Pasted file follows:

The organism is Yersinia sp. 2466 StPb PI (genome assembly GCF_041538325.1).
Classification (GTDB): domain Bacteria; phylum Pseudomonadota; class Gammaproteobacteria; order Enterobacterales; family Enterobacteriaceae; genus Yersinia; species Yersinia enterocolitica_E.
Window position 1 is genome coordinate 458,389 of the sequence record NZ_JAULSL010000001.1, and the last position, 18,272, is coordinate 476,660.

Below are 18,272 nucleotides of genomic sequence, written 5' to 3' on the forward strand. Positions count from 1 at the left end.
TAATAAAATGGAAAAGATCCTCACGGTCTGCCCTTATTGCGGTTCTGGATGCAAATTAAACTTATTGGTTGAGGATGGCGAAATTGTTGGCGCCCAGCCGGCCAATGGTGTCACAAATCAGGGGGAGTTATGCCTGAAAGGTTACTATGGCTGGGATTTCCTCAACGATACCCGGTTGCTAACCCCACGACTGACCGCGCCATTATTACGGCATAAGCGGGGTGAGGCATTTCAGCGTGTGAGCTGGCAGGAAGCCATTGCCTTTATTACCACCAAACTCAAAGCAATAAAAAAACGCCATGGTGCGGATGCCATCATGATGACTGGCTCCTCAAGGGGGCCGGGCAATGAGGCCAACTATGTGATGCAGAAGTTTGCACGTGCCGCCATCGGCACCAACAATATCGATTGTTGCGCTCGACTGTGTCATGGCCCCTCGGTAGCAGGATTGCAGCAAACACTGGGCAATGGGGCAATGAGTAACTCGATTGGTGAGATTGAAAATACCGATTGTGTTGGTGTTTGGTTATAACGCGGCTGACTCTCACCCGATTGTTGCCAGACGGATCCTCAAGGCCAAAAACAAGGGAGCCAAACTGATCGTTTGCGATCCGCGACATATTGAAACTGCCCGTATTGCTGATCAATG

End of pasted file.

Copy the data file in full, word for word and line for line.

The organism is Yersinia sp. 2466 StPb PI (genome assembly GCF_041538325.1).
Classification (GTDB): domain Bacteria; phylum Pseudomonadota; class Gammaproteobacteria; order Enterobacterales; family Enterobacteriaceae; genus Yersinia; species Yersinia enterocolitica_E.
Window position 1 is genome coordinate 458,389 of the sequence record NZ_JAULSL010000001.1, and the last position, 18,272, is coordinate 476,660.

Below are 18,272 nucleotides of genomic sequence, written 5' to 3' on the forward strand. Positions count from 1 at the left end.
TAATAAAATGGAAAAGATCCTCACGGTCTGCCCTTATTGCGGTTCTGGATGCAAATTAAACTTATTGGTTGAGGATGGCGAAATTGTTGGCGCCCAGCCGGCCAATGGTGTCACAAATCAGGGGGAGTTATGCCTGAAAGGTTACTATGGCTGGGATTTCCTCAACGATACCCGGTTGCTAACCCCACGACTGACCGCGCCATTATTACGGCATAAGCGGGGTGAGGCATTTCAGCGTGTGAGCTGGCAGGAAGCCATTGCCTTTATTACCACCAAACTCAAAGCAATAAAAAAACGCCATGGTGCGGATGCCATCATGATGACTGGCTCCTCAAGGGGGCCGGGCAATGAGGCCAACTATGTGATGCAGAAGTTTGCACGTGCCGCCATCGGCACCAACAATATCGATTGTTGCGCTCGACTGTGTCATGGCCCCTCGGTAGCAGGATTGCAGCAAACACTGGGCAATGGGGCAATGAGTAACTCGATTGGTGAGATTGAAAATACCGATTGTGTTGGTGTTTGGTTATAACGCGGCTGACTCTCACCCGATTGTTGCCAGACGGATCCTCAAGGCCAAAAACAAGGGAGCCAAACTGATCGTTTGCGATCCGCGACATATTGAAACTGCCCGTATTGCTGATCAATG